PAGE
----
Zac Perkins says he’s always been a sauce guy. He started out making different types of barbecue sauce, he recalls, but “fell into” making hot sauce in an attempt to replicate an ingredient he needed for his barbecue sauce. “I’ve always had a knack for making sauces — it comes naturally to me,” Perkins says. “I was just doing this for fun in my house and giving it away to anyone who wanted it.”
But there’s another component to Perkins’ hobby: Making hot sauce was a way to stay occupied when he started his journey to sobriety in January 2017. The pastime led to Perkins (pictured) giving sample jars to people and receiving encouraging feedback, and in 2018, he started High Desert Sauce Co. to sell his homemade sauces.
“For the first little while I was making hot sauce, I was unaware of how regulated hot sauce is by the [Food and Drug Administration],” Perkins says. “I got my FDA approval letter the day COVID shut the world down.”
After receiving legal approval, Perkins started marketing High Desert’s sauces, and the response was overwhelmingly positive, he says. The Tikk-Hot Masala sauce was featured on the YouTube talk show Hot Ones in 2021, spiking High Desert’s sales even more.
Perkins says all the hot sauces are made in-house, and he takes pride in the hands-on process that creates the unique flavors of each sauce.
“We have total control of what goes into our product,” he says. “Anything that’s fire roasted, we fire-roast that stuff ourselves. It’s all in-house, made by hand. We touch every bottle multiple times. I do it this way because I don’t want the first [listed] ingredient of my product to be water.”
As for what inspires his flavor combinations, Perkins tends to work backward when creating a new sauce. He says he comes up with the name first, then figures out how to make the sauce fit the name. Names such as GhostRacha and Reaper’s Fuzzy Navel were two of his first ideas. Perkins is personally not a fan of chipotle peppers, so he often uses habaneros (or a variation of them) instead. Hotter sauces rely on more exotic peppers, such as Carolina reaper, chocolate bhutlah and 7 pot douglah, to provide the kick.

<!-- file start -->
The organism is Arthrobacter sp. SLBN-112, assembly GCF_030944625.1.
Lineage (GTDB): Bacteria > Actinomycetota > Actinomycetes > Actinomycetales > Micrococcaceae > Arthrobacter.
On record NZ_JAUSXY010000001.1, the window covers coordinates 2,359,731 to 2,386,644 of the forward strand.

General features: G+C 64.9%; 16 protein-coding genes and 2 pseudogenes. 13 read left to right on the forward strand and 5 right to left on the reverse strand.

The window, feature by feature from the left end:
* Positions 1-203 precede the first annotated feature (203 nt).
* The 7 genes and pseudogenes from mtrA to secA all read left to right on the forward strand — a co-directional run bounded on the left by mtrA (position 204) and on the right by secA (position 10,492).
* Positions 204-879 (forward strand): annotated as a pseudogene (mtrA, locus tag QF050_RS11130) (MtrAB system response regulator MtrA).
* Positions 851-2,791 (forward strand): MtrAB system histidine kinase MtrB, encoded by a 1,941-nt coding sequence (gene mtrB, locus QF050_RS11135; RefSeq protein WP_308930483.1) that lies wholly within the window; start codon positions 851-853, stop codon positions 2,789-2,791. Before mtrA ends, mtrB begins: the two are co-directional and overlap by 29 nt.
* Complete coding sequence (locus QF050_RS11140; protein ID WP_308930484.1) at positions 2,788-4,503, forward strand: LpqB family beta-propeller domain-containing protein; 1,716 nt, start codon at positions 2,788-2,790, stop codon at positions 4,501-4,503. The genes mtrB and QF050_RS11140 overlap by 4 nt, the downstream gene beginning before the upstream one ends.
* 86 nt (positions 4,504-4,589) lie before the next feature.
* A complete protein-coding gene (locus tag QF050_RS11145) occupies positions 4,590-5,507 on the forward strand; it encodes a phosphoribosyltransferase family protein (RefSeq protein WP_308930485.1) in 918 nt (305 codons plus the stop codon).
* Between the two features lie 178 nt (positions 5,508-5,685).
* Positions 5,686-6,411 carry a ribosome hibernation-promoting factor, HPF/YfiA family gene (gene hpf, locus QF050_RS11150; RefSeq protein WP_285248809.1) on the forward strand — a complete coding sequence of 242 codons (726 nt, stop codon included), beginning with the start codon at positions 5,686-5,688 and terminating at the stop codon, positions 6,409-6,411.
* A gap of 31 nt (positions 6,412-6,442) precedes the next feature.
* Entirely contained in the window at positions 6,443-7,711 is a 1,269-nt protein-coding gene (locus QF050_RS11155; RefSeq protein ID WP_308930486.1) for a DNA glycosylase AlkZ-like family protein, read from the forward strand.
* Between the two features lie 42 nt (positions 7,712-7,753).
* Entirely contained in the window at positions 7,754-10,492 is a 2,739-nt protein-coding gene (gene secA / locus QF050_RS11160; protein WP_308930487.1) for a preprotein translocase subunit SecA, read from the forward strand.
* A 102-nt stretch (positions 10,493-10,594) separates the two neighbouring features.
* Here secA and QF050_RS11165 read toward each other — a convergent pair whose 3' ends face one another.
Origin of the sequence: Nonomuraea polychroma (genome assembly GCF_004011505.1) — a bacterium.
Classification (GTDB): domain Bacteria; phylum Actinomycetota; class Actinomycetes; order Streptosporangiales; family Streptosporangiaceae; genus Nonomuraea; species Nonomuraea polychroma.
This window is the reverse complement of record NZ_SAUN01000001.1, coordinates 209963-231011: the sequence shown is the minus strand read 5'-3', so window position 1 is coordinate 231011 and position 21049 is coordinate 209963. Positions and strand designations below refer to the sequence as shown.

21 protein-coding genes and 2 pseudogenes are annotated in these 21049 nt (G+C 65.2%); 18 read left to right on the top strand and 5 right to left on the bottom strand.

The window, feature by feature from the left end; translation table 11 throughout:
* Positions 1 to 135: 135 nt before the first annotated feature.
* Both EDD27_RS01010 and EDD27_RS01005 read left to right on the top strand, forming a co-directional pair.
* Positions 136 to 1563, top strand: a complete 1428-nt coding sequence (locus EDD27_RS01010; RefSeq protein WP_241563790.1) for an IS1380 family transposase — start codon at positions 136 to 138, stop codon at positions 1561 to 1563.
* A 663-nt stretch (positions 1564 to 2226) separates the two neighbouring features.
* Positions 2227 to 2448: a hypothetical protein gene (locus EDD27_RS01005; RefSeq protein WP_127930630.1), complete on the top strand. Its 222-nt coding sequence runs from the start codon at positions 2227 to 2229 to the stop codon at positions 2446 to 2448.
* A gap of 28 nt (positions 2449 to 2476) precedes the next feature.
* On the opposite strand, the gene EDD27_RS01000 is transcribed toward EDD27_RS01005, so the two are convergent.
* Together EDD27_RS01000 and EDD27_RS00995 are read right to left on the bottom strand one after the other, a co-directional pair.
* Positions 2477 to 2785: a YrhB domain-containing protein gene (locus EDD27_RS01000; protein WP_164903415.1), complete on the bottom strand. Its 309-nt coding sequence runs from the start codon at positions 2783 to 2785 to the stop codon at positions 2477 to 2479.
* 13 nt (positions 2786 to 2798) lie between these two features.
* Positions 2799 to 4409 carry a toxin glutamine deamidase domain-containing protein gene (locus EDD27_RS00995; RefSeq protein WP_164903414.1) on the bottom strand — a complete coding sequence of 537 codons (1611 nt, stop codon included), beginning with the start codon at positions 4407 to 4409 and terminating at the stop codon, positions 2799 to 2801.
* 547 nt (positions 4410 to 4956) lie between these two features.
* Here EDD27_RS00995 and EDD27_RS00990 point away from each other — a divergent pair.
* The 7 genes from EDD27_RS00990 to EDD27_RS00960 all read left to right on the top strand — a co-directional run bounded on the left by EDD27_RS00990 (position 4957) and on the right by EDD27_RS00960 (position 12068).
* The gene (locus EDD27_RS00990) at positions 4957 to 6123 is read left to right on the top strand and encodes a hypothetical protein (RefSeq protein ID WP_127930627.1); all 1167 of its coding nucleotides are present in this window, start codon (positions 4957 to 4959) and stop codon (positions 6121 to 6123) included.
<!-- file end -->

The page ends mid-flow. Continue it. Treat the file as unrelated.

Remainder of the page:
“We’re a flavor-forward company,” Perkins says. “We are not in the market of … melting faces. Some of our products do get pretty hot, but not without flavor.”
Perkins provides a detailed description of each sauce on the company’s website, giving customers a peek into what inspired the flavors and how the sauce can best be used. Fire Roasted Green is High Desert’s mildest flavor, while Piri Piri is the hottest and comes with a warning to “tread at your own risk.”
Vic Clinco, a hot sauce collector for more than two decades, discovered High Desert’s sauces through Instagram and says the biggest thing that sets Perkins apart from other sauce makers is his ability to ask for help and learn from his mistakes. “He’s not afraid to reach out to ask for ideas, guidance, tips and, most importantly, what to stay clear of,” Clinco says. “His sauces are really, really good. They are well made and balanced, and [Perkins] is diligent in making the perfect sauce and will redo test batches over and over until he gets exactly what he is looking to achieve.”
Currently, High Desert Sauce Co. is a one-man operation with part-time help here and there, but Perkins says the work is more worthwhile than anything else he’s done. “I’ve spent most of my life working in construction, and I’ve been miserable for most of my life,” Perkins says. “I’d rather spend 15 hours in a kitchen making sauce any day of the week, [as opposed to] eight hours a day outside, painting houses.”
And for a sauce guy, that makes perfect sense.
High Desert Sauce Co